Man, since time immemorial, has always been terrified of strangeness instead of embracing it. We fear what we do not understand. While Nagrai (in Himal Nagrai – Pg 33) was enraptured by the human form, his otherworldliness inspired fear: “…’And I rose out of the water,’ his eyes riveted to the floor. ‘They looked up. They saw me. And they screamed. I saw my reflection in the water. I was terrifying.’” Was he really terrifying? Or was it only because Nagrai then saw himself through man’s eyes?
Throughout the read, one comes across riveting imagery depicted by thoughtful use of words such as the cold ash of grief in Himal Nagrai. There are so many instances that enthralls and strikes a chord with lyrical diction – fanciful on certain occasions, forlorn on others. A careful observation also begs one to ponder about how beautifully the authors have created a juxtaposition of time and timelessness and that of man versus nature. “In harmony with nature?” Arnold had said eons ago. And just like nature and the land the heroines dwell in, beguiling and authentic, ‘a thing of beauty’ – Himal… Dur Khanai are sequestered, their dreams stifled under the guise of protection.
Much, so much more can be written about The Night in Her Hair. While penning the review, the notion of speaking with the authors was certainly an option. But making the journey into the magical lands of Zorah, Himal, Dur Khanai, Sassi and Heer… a journey, not solitary; one accompanied by so many within and composing thoughts and experiences was an idea too hard to resist. Abbas’s retellings – these tales that move beyond mountains, borders and the politics of fear must be read and cherished.
Synopsis: THE NIGHT IN HER HAIR
Huma Agha Abbas and Taiba Abbas
Adapted anew, these are stories of passion and fulfilment, going beyond mortal confines to become part of the soul, a desire and surrender complete in one moment of ascension.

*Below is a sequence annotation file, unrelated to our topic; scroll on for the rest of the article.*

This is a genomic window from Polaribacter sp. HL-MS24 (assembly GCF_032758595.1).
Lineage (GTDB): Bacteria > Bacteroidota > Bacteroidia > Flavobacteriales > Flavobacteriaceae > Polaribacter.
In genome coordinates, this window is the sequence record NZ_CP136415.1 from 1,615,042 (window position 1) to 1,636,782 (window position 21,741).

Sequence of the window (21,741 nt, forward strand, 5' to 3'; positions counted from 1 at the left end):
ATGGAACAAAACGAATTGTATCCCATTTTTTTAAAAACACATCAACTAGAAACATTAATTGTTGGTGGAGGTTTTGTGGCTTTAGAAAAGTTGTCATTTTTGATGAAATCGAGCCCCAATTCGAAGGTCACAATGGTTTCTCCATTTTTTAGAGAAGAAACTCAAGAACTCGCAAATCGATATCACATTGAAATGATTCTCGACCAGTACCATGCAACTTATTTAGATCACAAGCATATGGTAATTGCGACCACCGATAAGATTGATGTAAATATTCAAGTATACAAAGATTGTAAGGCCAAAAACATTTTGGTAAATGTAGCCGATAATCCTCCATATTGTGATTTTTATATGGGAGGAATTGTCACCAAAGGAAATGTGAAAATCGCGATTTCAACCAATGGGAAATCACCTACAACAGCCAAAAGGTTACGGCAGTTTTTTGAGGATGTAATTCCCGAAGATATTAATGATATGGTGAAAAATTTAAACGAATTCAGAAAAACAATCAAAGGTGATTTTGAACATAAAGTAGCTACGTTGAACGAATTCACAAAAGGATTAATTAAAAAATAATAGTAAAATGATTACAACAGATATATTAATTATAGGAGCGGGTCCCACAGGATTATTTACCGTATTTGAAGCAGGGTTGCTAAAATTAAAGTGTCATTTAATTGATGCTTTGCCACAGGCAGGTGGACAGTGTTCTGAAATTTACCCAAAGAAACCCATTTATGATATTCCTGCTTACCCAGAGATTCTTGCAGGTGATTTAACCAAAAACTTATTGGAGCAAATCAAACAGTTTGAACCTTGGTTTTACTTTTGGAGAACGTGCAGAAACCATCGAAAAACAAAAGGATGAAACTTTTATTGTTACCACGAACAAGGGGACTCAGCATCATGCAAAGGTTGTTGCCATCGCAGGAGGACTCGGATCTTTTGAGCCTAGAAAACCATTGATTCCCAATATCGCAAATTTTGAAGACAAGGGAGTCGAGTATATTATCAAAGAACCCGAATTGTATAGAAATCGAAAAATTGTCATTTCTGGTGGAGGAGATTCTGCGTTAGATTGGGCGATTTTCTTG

There is Ranjha’s music and Mahiwal’s quest; there are the fated songs of Habba Khatoon; there is Umar’s acceptance and Punhun’s submission; the unerring, unflinching resolve of Mirza and Adam Khan; the searing courage of Sohni, Sassi, Heer, Himal, Dur Khanai, and Sahiban, each woman braving all dangers, defying the ends of her mortality, in a quest for an eternal truth, and whatever the physical and earthly symbols, it becomes a search for something that is nobler and more compelling than life itself.
These are names we’ve always been familiar with in music, verse, and history – names we’ve nearly forgotten and relegated to an ancient past – without realizing their relentless power and timeless significance in our lives today.
Down the northern belt of the mountains, through the fields and rivers of Punjab, to the warm coast of the Arabian Sea – The Night In Her Hair bears witness to lives that became the most extraordinary legacy of spiritual and literary traditions of Sufi thought – lives that continue to shape our creative expression as indelible motifs woven deep inside our cultural psyche and identity.